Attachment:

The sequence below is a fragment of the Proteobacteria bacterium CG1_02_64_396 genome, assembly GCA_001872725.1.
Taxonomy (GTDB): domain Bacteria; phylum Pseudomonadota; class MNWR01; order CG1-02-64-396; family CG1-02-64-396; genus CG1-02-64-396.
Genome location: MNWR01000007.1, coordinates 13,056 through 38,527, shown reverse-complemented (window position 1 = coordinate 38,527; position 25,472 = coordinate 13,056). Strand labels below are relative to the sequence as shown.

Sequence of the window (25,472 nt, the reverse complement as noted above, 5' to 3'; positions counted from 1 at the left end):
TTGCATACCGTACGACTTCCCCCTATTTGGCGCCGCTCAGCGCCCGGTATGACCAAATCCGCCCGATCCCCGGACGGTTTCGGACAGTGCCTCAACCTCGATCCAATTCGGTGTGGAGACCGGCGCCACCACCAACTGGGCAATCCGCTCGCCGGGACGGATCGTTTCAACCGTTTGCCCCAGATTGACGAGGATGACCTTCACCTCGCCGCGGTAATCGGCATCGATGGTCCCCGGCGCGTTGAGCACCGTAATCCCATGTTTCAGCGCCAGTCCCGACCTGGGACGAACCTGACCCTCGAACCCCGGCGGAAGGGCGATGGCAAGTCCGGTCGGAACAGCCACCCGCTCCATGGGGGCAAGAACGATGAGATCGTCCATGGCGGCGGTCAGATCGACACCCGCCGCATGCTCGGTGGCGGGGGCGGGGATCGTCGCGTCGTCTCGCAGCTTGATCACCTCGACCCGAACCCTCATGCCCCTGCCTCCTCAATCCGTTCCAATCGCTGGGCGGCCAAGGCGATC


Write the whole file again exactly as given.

The sequence below is a fragment of the Proteobacteria bacterium CG1_02_64_396 genome, assembly GCA_001872725.1.
Taxonomy (GTDB): domain Bacteria; phylum Pseudomonadota; class MNWR01; order CG1-02-64-396; family CG1-02-64-396; genus CG1-02-64-396.
Genome location: MNWR01000007.1, coordinates 13,056 through 38,527, shown reverse-complemented (window position 1 = coordinate 38,527; position 25,472 = coordinate 13,056). Strand labels below are relative to the sequence as shown.

Sequence of the window (25,472 nt, the reverse complement as noted above, 5' to 3'; positions counted from 1 at the left end):
TTGCATACCGTACGACTTCCCCCTATTTGGCGCCGCTCAGCGCCCGGTATGACCAAATCCGCCCGATCCCCGGACGGTTTCGGACAGTGCCTCAACCTCGATCCAATTCGGTGTGGAGACCGGCGCCACCACCAACTGGGCAATCCGCTCGCCGGGACGGATCGTTTCAACCGTTTGCCCCAGATTGACGAGGATGACCTTCACCTCGCCGCGGTAATCGGCATCGATGGTCCCCGGCGCGTTGAGCACCGTAATCCCATGTTTCAGCGCCAGTCCCGACCTGGGACGAACCTGACCCTCGAACCCCGGCGGAAGGGCGATGGCAAGTCCGGTCGGAACAGCCACCCGCTCCATGGGGGCAAGAACGATGAGATCGTCCATGGCGGCGGTCAGATCGACACCCGCCGCATGCTCGGTGGCGGGGGCGGGGATCGTCGCGTCGTCTCGCAGCTTGATCACCTCGACCCGAACCCTCATGCCCCTGCCTCCTCAATCCGTTCCAATCGCTGGGCGGCCAAGGCGATC